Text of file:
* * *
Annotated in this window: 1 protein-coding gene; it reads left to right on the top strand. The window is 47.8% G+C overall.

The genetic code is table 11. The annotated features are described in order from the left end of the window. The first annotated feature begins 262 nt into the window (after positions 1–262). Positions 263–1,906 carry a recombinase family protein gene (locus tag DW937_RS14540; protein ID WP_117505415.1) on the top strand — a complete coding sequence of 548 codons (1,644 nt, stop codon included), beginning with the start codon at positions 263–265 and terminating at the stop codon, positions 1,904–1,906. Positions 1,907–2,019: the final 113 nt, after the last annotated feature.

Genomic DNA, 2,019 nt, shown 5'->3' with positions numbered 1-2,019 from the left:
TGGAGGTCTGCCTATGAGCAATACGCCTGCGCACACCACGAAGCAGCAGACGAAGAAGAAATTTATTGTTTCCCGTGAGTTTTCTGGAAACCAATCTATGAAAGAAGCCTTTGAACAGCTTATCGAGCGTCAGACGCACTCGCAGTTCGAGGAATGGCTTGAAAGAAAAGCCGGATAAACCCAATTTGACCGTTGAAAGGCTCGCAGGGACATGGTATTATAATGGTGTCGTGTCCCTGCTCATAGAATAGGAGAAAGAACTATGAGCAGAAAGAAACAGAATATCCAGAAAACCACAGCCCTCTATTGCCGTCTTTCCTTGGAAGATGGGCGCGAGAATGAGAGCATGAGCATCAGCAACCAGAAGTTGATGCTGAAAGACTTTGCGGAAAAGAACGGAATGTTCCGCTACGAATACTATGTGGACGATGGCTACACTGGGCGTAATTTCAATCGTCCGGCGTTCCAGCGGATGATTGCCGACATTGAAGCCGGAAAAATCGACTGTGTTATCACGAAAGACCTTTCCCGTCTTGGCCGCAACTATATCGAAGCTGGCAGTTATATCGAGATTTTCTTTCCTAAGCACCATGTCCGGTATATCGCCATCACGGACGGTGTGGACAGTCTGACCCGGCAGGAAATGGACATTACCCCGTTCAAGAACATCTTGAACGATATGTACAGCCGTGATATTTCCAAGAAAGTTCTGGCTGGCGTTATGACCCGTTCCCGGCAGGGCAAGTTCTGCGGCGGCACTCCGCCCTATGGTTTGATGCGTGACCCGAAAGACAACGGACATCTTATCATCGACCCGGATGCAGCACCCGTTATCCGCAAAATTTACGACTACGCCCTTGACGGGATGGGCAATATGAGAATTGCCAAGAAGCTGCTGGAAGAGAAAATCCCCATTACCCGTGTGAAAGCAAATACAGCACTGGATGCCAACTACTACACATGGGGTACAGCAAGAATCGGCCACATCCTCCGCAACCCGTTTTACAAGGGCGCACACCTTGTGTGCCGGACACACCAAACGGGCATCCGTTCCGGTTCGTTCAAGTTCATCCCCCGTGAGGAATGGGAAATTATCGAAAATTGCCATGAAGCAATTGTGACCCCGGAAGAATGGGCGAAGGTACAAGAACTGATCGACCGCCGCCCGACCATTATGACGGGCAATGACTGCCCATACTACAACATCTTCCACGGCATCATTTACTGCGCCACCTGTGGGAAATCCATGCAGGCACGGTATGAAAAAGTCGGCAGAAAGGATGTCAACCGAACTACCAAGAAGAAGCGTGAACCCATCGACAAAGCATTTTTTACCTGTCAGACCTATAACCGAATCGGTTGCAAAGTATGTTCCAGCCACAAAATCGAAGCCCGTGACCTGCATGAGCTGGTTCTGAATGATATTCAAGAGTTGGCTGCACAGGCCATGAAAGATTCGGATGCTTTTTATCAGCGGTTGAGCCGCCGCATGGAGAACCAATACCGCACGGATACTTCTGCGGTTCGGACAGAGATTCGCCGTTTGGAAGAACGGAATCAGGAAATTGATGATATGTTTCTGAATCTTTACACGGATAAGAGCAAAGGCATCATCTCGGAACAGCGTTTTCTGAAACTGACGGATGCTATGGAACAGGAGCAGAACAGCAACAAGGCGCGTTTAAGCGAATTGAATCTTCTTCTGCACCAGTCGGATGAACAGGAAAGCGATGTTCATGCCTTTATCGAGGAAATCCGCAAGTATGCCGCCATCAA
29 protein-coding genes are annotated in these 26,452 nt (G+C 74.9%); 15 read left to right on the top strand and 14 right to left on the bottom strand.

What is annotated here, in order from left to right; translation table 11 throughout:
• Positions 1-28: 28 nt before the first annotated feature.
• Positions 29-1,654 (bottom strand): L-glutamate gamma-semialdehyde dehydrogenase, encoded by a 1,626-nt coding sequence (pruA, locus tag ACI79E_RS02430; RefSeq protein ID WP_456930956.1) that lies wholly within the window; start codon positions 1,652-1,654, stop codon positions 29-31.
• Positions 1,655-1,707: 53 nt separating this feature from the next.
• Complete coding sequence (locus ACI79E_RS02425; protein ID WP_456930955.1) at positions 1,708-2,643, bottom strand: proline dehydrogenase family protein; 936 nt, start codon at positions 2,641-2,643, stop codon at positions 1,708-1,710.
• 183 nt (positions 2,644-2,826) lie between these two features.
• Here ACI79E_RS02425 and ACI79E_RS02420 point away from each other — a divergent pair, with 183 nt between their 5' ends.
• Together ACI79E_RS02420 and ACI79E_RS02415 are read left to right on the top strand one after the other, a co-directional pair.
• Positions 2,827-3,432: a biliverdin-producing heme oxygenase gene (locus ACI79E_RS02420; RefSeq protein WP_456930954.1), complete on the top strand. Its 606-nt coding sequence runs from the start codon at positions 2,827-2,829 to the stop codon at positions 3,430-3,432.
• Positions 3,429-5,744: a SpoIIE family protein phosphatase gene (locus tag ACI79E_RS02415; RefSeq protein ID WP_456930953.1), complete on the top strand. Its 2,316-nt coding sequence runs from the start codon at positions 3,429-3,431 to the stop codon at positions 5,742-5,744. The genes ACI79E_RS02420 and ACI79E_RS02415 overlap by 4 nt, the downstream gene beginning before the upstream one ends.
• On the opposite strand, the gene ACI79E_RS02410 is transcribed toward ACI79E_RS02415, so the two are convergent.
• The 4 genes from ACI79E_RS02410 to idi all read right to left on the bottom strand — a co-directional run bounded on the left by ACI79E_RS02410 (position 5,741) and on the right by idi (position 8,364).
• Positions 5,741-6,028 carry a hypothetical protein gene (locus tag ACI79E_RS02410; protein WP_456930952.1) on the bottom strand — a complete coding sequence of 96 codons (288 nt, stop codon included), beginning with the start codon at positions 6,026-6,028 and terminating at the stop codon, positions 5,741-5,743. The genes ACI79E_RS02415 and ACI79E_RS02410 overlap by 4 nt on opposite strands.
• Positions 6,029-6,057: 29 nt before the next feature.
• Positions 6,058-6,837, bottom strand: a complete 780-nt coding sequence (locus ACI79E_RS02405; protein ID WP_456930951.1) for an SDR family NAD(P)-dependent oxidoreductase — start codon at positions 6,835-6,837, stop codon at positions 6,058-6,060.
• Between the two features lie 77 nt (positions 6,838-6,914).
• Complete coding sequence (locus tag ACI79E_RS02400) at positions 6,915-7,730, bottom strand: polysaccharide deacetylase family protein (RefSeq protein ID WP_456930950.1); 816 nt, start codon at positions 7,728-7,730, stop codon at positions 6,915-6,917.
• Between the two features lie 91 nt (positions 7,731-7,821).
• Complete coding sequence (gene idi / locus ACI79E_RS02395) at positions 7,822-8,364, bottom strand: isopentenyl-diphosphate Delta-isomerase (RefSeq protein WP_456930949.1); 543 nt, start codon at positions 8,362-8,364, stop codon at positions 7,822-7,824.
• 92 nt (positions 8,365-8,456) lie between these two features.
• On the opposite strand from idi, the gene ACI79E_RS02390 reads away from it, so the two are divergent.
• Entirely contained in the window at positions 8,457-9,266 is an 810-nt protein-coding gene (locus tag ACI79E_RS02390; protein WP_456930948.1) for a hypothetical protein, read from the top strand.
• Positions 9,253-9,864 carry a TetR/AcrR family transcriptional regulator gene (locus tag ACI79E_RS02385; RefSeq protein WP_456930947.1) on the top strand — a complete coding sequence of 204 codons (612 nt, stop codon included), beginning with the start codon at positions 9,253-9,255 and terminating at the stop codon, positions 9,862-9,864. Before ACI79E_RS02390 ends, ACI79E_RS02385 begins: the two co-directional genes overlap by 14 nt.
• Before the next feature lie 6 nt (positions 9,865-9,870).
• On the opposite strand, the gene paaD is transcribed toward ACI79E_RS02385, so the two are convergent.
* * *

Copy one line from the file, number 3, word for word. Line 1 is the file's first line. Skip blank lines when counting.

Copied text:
Genomic DNA, 2,019 nt, shown 5'->3' with positions numbered 1-2,019 from the left: